their heads far into the water here among the withes, unmindful
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The folks of Faraway have been carefully if rudely pictured, but the look of my own person, since I grew to the stature of manhood, I have left wholly to the imagination of the reader. I will wager he knew long since what manner of man I was and has measured me to the fraction of an inch, and knows even the colour of my hair and eyes from having been so long in my company. If not - well, I shall have to write him a letter.
when Uncle Eb and I took the train for New York that summer day in 1860, some fifteen years after we came down Paradise Road with the dog and wagon and pack basket, my head, which, in that far day, came only to the latitude of his trouser pocket, had now mounted six inches above his own. That is all I can say here on that branch of my subject. I was leaving to seek my fortune in the big city; Uncle Eb was off for a holiday and to see Hope and bring her home for a short visit. I remember with what sadness I looked back that morning at mother and father as they stood by the gate slowly waving their handkerchiefs. Our home at last was emptied of its young, and even as they looked the shadow of old age must have fallen suddenly before them. I knew how they would go back into that lonely room and how, while the clock went on with its ticking, Elizabeth would sit down and cover her face a moment, while David would make haste to take up his chores.
We sat in silence a long time after the train was off, a mighty sadness holding our tongues. Uncle Eb, who had never ridden a long journey on the cars before, had put on his grand suit of broadcloth. The day was hot and dusty, and before we had gone far he was sadiy soiled. But a suit never gave him any worry, once it was on. He sat calmly, holding his knee in his hands and looking out of the open window, a squint in his eyes that stood for some high degree of interest in the scenery.
'What do you think of this country?' I enquired.
'Looks purty fair,' said he, as he brushed his face with his handkerchief and coughed to clear his throat of the dust, 'but 'tain't quite so pleasant to the taste as some other parts o' the country. I ruther liked the flavour of Saint Lawrence all through, but Jefferson is a leetle gritty.'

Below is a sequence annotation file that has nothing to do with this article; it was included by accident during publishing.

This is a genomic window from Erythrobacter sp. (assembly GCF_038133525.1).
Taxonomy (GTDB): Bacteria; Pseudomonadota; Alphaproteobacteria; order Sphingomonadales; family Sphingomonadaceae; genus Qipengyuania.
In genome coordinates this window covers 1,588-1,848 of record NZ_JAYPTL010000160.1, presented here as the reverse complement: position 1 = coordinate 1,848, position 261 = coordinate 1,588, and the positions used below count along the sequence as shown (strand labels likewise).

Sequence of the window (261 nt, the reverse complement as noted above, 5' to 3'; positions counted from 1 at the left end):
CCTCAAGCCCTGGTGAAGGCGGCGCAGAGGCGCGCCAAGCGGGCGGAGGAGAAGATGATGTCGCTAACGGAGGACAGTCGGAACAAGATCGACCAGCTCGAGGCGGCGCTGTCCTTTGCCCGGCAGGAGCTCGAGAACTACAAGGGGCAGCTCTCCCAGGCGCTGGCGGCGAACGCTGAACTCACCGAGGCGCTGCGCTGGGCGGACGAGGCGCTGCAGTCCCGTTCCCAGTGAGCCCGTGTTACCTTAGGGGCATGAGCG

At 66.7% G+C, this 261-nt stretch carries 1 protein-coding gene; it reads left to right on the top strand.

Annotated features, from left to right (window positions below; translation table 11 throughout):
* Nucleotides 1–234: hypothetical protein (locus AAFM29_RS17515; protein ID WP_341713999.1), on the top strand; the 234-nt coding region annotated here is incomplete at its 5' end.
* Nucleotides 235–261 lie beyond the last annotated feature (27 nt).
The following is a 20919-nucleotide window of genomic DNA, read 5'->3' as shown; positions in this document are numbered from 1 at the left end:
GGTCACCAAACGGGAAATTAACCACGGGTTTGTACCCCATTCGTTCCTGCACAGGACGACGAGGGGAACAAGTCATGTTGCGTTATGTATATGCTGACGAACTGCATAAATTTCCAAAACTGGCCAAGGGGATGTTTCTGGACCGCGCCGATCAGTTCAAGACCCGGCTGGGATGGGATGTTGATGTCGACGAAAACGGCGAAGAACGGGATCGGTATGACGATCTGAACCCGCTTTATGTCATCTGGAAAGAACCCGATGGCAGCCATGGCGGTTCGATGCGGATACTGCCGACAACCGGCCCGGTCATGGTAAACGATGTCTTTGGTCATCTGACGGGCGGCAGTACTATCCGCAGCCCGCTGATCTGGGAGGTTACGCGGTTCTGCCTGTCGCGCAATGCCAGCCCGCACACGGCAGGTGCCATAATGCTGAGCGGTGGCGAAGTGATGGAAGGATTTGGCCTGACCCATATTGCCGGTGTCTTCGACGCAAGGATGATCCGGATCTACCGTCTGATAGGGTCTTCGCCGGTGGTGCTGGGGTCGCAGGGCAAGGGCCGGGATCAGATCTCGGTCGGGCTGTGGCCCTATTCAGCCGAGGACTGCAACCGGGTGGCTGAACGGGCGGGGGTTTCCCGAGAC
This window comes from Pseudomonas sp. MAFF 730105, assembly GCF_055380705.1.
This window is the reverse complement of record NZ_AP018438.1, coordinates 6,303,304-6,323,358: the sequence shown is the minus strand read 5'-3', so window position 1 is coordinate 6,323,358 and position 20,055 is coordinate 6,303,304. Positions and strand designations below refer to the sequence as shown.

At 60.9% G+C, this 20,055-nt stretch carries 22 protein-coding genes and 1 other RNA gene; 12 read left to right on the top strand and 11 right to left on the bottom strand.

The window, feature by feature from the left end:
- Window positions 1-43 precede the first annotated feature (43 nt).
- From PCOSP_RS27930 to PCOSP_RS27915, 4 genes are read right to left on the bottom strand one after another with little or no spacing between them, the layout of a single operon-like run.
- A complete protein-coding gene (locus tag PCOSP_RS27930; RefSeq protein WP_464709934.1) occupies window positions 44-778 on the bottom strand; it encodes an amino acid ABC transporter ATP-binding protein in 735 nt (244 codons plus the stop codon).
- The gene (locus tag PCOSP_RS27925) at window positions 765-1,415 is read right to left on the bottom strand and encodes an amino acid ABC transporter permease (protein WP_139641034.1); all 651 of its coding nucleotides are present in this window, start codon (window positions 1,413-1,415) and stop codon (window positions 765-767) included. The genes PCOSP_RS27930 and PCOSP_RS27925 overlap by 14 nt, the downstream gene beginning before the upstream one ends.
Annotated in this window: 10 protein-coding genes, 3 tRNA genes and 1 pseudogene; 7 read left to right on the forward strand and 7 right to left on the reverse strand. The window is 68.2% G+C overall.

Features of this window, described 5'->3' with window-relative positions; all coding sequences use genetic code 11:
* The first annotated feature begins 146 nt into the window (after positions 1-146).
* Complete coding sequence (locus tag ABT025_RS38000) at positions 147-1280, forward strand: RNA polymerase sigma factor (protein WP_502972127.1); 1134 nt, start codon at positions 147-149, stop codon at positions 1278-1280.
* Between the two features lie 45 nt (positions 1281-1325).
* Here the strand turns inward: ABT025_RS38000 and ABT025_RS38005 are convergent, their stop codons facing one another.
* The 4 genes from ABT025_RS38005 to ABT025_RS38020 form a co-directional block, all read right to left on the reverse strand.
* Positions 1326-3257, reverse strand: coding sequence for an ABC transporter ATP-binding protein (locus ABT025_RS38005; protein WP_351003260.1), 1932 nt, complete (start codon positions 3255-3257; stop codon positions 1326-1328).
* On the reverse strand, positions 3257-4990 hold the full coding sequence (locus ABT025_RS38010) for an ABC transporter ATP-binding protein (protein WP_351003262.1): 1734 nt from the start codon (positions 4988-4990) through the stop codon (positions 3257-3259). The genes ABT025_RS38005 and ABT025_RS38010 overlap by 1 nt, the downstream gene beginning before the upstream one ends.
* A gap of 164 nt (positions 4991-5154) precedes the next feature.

He put down the window as he spoke.
'A leetle tobaccer'll improve it some,' he added, as his hand went down for the old silver box. 'The way these cars dew rip along! Consamed if it ain't like flyin'! Kind o' makes me feel like a bird.'
The railroad was then not the familiar thing it is now in the north country. The bull in the fields had not yet come to an understanding of its rights, and was frequently tempted into argument with a locomotive. Bill Fountain, who came out of a back township, one day had even tied his faithful hound to the rear platform.
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bivouacked near us. They had no shelter during the rain.
to the plain below in the most headlong fashion. The chief
as the earth, and his laughter was just as limitless. Talk
friend insisted on keeping me under his roof for the night.
out to be lignite of little value, in the sandstone (probably
Tisbury, upon it, I penetrated to the bar-parlour, thinking
reason I arrived at Tisbury. I wheeled my machine to the
ground, and is about twelve miles west of Salisbury. There